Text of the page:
A great Short StoryThis is a great short story
How to turn a big short story into a big TV show
Friday, without much trumpet, Amazon published three genuine drivers, among them Sea Oak, composed and co-executive by George Saunders and built on his eponymous tale. In the past, Amazon has had good fortune with his direct-to-prime literature films - his film version of I Love Dick was an unorthodox celebrity last year - so I'm glad to see that their tastes don't waver.
In the end, everyone who has had a pretty good year will love George Saunders, as you may have noticed: in February he released his first novel, Lincoln in the Bardo, with almost unparalleled success, and in October he won the Man Booker Prize. I' ve been hearing many rumors about Saunders-based adaptions in recent years, but unlike the New York Times-produced New York Times miniature film, which was made by Lincoln in the Bardo, Sea Oak is his small-screen first.
Fiction movies from shorts are relatively rare for apparent reason (although they are natural and sometimes excellent: Brokeback Mountain and Standby By Me are good examples), but shorter story-based TV shows are even less common because they need much more narration (or at least more narratives ) than a lone movie.
As a rule, good TV demands more than an original concept, but good feature films do not. Most of the shorts are just that: brief. So, I went into the Sea Oak film with some doubt - and not just doubting the possibility of turning a 30-page tale into a vivid film.
I' ve reread everything Saunders wrote (most of my diploma dissertation was about his work ), and I really loved that tale, and I too am a rather unbearable reformist who makes any adjustment to something I know well quite a bit of hair. Glen Close is completely chapped at the beginning and completely scary at the end.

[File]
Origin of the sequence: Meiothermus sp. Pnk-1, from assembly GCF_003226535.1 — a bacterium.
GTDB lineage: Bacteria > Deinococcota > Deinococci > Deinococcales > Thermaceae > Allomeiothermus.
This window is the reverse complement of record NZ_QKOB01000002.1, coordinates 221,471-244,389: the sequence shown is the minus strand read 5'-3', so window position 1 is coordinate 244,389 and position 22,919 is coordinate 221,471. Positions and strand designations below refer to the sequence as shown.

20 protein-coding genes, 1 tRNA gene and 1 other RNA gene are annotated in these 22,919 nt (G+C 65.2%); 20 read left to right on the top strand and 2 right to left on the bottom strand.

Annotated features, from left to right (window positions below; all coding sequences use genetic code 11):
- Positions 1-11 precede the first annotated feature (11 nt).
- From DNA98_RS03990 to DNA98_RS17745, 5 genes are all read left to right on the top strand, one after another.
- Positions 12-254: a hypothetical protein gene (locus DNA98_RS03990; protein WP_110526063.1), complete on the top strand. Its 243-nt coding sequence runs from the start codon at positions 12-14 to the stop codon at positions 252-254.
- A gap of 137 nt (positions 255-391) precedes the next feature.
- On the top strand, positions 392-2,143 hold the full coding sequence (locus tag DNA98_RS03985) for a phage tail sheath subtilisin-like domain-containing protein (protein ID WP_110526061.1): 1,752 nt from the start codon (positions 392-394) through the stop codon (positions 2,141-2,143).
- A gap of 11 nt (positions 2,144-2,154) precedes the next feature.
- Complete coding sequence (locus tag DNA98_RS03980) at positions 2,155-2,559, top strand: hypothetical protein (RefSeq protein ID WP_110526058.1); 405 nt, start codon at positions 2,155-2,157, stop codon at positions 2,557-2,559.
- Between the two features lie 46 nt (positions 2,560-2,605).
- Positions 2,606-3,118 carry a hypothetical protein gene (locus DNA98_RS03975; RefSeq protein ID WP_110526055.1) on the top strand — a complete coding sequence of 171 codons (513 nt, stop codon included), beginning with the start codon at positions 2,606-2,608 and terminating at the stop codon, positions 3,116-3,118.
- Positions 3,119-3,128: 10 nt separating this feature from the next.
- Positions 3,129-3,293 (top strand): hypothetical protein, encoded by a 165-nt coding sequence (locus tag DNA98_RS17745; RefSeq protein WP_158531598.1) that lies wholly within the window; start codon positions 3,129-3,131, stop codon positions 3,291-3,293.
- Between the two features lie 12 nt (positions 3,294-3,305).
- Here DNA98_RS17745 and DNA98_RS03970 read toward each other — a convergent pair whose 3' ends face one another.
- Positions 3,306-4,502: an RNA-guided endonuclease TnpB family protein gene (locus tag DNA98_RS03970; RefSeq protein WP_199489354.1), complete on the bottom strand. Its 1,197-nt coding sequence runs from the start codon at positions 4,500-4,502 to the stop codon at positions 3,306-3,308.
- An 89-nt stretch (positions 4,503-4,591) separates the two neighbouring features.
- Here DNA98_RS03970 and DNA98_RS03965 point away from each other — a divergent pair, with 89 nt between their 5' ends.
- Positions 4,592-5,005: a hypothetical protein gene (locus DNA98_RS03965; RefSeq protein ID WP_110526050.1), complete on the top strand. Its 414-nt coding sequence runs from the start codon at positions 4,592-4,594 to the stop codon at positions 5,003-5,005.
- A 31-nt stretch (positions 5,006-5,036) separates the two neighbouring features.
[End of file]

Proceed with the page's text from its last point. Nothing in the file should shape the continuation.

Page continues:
Joysticks, where the teller of the tale (called Cole in the pilot) is essentially an aeronautical theme Hooters with masculine staff only - has been turned into Posers, a facility where performers are standing around in ultra low-cost kits, while stupid, evocative speech over voices flow through a series of narrators. It' fun, and certainly a Saunders trademark, but in theory it seems a little thinner than in use.
I think something is also missing when I open the driver with Bernie, who admits her "unfriendly thoughts" in a canticle. Throughout history we find ourselves stumbling in the same faith as the storyteller that with her shitty lifestyle and work in the 99-cent shop until the minute she turns up, we look up in her chair after murder at her cousin's door and say: "Sit the heck out.
" However, perhaps this is just a feature of stress that shifts from the storyteller of the initial narrative to the pilot's glenn close. I don't hold that against Saunders. This only means that a book is (almost) always better than its ad-ditions. Or, as my dad always said, most films are better than most of them, but the ones that are better than films have no inferiority.
Approximately two third of the initial storyline takes place in the film, but that's more of a power than a worry. Bernie is dying in the tale; Bernie comes back with a plot; Bernie breaks up (literally) before it can be fully realised. At the end, a Bernie asks the narrator: "Some folks get everything and I have nothing.
" Nobody, neither inside nor outside history, has an answer. No one. This adjustment seems to be an answer to another and far stranger question: What if it takes Bernie a little longer to disintegrate?